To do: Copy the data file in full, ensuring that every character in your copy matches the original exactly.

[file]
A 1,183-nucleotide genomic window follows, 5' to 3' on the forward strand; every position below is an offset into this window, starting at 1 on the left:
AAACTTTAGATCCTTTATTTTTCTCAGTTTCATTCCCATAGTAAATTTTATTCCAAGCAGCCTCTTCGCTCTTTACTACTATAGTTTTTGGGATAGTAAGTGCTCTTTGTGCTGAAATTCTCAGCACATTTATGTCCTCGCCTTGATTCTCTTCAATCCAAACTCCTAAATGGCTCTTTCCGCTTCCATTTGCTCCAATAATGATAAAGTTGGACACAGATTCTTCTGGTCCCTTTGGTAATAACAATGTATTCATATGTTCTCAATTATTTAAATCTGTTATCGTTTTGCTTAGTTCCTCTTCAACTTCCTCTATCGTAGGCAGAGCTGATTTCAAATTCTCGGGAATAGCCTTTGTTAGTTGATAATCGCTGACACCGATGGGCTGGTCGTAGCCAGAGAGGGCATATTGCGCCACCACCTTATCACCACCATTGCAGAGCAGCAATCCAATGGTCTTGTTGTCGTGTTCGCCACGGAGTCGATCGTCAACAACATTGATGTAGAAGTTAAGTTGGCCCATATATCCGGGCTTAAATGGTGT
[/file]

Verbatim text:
A 1,183-nucleotide genomic window follows, 5' to 3' on the forward strand; every position below is an offset into this window, starting at 1 on the left:
AAACTTTAGATCCTTTATTTTTCTCAGTTTCATTCCCATAGTAAATTTTATTCCAAGCAGCCTCTTCGCTCTTTACTACTATAGTTTTTGGGATAGTAAGTGCTCTTTGTGCTGAAATTCTCAGCACATTTATGTCCTCGCCTTGATTCTCTTCAATCCAAACTCCTAAATGGCTCTTTCCGCTTCCATTTGCTCCAATAATGATAAAGTTGGACACAGATTCTTCTGGTCCCTTTGGTAATAACAATGTATTCATATGTTCTCAATTATTTAAATCTGTTATCGTTTTGCTTAGTTCCTCTTCAACTTCCTCTATCGTAGGCAGAGCTGATTTCAAATTCTCGGGAATAGCCTTTGTTAGTTGATAATCGCTGACACCGATGGGCTGGTCGTAGCCAGAGAGGGCATATTGCGCCACCACCTTATCACCACCATTGCAGAGCAGCAATCCAATGGTCTTGTTGTCGTGTTCGCCACGGAGTCGATCGTCAACAACATTGATGTAGAAGTTAAGTTGGCCCATATATCCGGGCTTAAATGGTGT